The Credit Union Road to Islamic Finance in Afghanistan


By Jennifer Bernhardt, World Council of Credit Unions

Less than a decade ago, Afghan-owned and controlled financial institutions were but an idea, perhaps a hope. Hamid Karzai had just been elected, and Afghans were about to vote in their first parliamentary election in 30 years. In this context, World Council of Credit Unions was invited to help develop the country’s first credit unions.

Today, a national network of 34 Islamic investment and finance cooperatives (IIFCs) and points of service have given more than 90,000 Afghan men and women the opportunity to start or expand a business, increase their incomes and improve their living conditions. About half of the IIFCs and points of service are located in the south and east, where the insurgency is most active.

Needless to say, the road has not been easy.

World Council’s project in Afghanistan was its first foray into Islamic finance, and there was much to be learned. One lesson has been that there is no one way to provide Islamic finance. Its success depends on the openness to working with local leaders and adapting the “model credit union” to a structure that fits with and respects the culture in which it is established.

The first several credit unions World Council helped set up in Afghanistan were later restructured and renamed as “investment and finance cooperatives” to better align with Shariah-compliant financial principles, including the Islamic prohibition of riba, or interest. As the institutions expanded to the more conservative southern and eastern provinces, they were renamed “Islamic investment and finance cooperatives.” When delinquency in these regions began to soar and membership waned, World Council found that appointing tribal leaders to IIFC boards of directors helped build trust and restore authenticity to the IIFCs.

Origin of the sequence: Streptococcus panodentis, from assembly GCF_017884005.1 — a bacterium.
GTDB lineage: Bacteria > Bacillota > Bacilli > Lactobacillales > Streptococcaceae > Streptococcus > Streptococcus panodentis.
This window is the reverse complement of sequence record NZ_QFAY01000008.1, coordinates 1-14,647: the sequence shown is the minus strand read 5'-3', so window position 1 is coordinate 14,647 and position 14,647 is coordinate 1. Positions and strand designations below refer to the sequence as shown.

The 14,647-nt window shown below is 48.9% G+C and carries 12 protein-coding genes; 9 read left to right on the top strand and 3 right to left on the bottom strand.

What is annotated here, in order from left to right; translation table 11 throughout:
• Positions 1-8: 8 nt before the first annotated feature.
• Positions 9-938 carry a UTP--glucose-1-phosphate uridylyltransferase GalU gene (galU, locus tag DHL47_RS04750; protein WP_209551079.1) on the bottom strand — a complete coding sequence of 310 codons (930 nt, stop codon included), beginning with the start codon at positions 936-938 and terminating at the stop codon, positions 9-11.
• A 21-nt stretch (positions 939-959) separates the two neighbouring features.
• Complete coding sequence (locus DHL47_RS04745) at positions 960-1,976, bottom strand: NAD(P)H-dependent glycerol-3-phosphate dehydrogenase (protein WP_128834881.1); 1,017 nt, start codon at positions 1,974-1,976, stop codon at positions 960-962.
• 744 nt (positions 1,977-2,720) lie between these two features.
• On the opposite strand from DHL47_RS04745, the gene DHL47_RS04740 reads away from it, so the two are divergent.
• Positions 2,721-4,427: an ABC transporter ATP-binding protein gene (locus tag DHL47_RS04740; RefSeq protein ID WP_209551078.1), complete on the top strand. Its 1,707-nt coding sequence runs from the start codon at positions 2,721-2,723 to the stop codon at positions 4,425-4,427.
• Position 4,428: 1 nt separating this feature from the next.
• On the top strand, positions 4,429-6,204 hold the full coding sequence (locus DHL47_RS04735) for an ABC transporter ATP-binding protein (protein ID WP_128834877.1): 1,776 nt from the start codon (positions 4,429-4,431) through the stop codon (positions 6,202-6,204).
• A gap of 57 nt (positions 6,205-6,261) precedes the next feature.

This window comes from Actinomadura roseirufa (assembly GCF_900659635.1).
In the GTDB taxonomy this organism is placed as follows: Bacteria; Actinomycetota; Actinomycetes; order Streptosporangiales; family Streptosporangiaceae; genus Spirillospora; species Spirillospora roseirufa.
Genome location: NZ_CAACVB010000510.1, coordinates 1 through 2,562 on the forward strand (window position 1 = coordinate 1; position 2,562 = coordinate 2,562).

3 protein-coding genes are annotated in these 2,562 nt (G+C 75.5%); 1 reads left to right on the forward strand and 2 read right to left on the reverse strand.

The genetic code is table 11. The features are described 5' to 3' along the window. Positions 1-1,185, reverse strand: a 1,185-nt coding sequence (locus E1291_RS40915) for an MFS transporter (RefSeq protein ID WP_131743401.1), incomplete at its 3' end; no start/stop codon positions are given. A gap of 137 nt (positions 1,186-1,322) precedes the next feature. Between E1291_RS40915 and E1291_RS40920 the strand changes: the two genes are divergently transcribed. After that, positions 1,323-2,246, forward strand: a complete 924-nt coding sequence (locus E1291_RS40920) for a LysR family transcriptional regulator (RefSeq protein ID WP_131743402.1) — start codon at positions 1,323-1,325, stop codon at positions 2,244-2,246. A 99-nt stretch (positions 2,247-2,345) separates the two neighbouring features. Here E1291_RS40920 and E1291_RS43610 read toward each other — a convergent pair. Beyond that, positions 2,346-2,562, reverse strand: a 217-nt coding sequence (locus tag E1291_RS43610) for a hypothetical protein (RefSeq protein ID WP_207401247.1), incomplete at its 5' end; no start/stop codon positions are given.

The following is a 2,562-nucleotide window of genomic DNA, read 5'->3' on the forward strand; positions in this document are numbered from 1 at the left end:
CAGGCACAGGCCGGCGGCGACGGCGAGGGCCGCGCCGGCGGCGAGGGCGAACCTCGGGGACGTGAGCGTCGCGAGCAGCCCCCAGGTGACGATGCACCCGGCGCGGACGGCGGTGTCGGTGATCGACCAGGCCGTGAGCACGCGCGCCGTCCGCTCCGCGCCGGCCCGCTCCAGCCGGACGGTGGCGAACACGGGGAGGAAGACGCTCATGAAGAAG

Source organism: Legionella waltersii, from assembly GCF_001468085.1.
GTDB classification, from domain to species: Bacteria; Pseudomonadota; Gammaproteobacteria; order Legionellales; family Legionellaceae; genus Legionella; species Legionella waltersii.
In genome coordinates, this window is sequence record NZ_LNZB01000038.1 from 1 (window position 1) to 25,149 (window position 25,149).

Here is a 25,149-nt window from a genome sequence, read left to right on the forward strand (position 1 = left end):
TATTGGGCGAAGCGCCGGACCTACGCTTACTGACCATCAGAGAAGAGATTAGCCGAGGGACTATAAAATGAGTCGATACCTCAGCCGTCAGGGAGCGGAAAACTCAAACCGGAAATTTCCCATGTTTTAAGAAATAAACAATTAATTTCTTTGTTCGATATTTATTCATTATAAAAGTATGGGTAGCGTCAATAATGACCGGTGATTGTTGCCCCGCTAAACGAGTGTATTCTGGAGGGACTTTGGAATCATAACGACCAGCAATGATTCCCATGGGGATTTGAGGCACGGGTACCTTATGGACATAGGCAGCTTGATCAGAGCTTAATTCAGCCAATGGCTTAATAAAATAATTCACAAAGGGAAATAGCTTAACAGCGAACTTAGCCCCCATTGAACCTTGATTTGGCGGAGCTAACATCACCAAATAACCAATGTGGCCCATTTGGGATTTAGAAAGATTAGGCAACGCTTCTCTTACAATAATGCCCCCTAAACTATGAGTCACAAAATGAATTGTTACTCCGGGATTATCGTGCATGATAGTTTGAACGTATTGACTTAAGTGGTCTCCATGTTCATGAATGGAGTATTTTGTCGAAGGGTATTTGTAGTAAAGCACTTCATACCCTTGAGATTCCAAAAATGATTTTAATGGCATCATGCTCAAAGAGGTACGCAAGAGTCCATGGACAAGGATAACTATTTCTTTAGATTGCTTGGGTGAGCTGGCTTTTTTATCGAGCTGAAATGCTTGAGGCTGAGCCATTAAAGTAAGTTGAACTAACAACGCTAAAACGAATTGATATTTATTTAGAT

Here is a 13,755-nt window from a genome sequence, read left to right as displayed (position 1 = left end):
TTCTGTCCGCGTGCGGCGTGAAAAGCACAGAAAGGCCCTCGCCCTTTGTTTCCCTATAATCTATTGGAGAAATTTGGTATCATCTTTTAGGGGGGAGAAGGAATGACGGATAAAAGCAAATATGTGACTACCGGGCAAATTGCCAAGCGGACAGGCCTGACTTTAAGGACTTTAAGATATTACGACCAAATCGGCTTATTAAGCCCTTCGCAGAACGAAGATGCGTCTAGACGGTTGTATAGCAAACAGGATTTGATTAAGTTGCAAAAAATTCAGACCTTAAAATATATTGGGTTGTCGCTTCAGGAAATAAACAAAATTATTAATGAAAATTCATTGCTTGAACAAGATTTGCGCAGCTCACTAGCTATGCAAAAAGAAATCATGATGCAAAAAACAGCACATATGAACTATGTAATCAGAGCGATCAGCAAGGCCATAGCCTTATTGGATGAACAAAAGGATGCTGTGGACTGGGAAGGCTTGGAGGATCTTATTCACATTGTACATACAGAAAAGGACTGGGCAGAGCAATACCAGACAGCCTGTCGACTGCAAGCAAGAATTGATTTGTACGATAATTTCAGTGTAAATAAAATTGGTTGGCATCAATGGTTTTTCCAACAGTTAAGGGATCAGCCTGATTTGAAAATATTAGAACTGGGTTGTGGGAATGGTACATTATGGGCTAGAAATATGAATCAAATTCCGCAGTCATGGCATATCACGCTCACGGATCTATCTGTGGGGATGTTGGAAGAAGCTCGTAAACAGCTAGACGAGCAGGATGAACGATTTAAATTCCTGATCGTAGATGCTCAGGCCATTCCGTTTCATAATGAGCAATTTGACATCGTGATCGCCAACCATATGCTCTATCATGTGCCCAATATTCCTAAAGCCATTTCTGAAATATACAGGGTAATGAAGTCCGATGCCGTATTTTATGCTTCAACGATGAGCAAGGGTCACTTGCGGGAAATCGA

In an extremely difficult environment, IIFC members have accumulated over $4.5 million in savings shares and have borrowed and repaid more than $74 million to grow their farms and small businesses in the past eight years. As a form of zakat, or Muslim charity, the IIFCs retain 10% of their annual earnings to rebuild mosques, schools and clinics and to provide scholarships for young victims of violence.

Despite the IIFC network’s success, it would be remiss not to say the road ahead remains challenging. Afghans still fear for their safety in many areas, and the country struggles to move forward in an unstable environment that often hinders progress. Nonetheless, the staff of the IIFC Group and individual cooperatives are determined to succeed. And it’s hard to kill the spirit of a cooperative movement when they have seen their hope become reality.

Jennifer Bernhardt

Jennifer Bernhardt

Jennifer Bernhardt is communications manager for World Council of Credit Unions, the global trade association and development agency for credit unions. She leads World Council’s communications efforts to share ... Web: Details